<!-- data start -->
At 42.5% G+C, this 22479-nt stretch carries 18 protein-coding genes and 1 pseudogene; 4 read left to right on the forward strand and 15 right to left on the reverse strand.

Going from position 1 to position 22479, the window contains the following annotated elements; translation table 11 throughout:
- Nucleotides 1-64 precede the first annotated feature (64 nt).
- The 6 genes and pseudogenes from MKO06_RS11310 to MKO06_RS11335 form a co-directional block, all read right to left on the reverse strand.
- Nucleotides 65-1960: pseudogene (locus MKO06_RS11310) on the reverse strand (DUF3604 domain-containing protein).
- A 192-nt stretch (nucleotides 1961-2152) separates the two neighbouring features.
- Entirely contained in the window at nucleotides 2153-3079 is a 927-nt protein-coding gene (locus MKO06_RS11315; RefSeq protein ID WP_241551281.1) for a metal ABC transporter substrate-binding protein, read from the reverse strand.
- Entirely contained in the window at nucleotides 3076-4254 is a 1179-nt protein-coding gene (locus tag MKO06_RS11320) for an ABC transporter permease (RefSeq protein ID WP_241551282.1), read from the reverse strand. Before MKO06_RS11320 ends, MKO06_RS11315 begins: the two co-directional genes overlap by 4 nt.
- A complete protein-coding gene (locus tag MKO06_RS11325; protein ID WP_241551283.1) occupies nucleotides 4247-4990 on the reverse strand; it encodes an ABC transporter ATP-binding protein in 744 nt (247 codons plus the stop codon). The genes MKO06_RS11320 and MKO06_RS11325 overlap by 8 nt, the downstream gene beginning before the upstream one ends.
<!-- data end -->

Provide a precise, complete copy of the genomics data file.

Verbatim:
At 42.5% G+C, this 22479-nt stretch carries 18 protein-coding genes and 1 pseudogene; 4 read left to right on the forward strand and 15 right to left on the reverse strand.

Going from position 1 to position 22479, the window contains the following annotated elements; translation table 11 throughout:
- Nucleotides 1-64 precede the first annotated feature (64 nt).
- The 6 genes and pseudogenes from MKO06_RS11310 to MKO06_RS11335 form a co-directional block, all read right to left on the reverse strand.
- Nucleotides 65-1960: pseudogene (locus MKO06_RS11310) on the reverse strand (DUF3604 domain-containing protein).
- A 192-nt stretch (nucleotides 1961-2152) separates the two neighbouring features.
- Entirely contained in the window at nucleotides 2153-3079 is a 927-nt protein-coding gene (locus MKO06_RS11315; RefSeq protein ID WP_241551281.1) for a metal ABC transporter substrate-binding protein, read from the reverse strand.
- Entirely contained in the window at nucleotides 3076-4254 is a 1179-nt protein-coding gene (locus tag MKO06_RS11320) for an ABC transporter permease (RefSeq protein ID WP_241551282.1), read from the reverse strand. Before MKO06_RS11320 ends, MKO06_RS11315 begins: the two co-directional genes overlap by 4 nt.
- A complete protein-coding gene (locus tag MKO06_RS11325; protein ID WP_241551283.1) occupies nucleotides 4247-4990 on the reverse strand; it encodes an ABC transporter ATP-binding protein in 744 nt (247 codons plus the stop codon). The genes MKO06_RS11320 and MKO06_RS11325 overlap by 8 nt, the downstream gene beginning before the upstream one ends.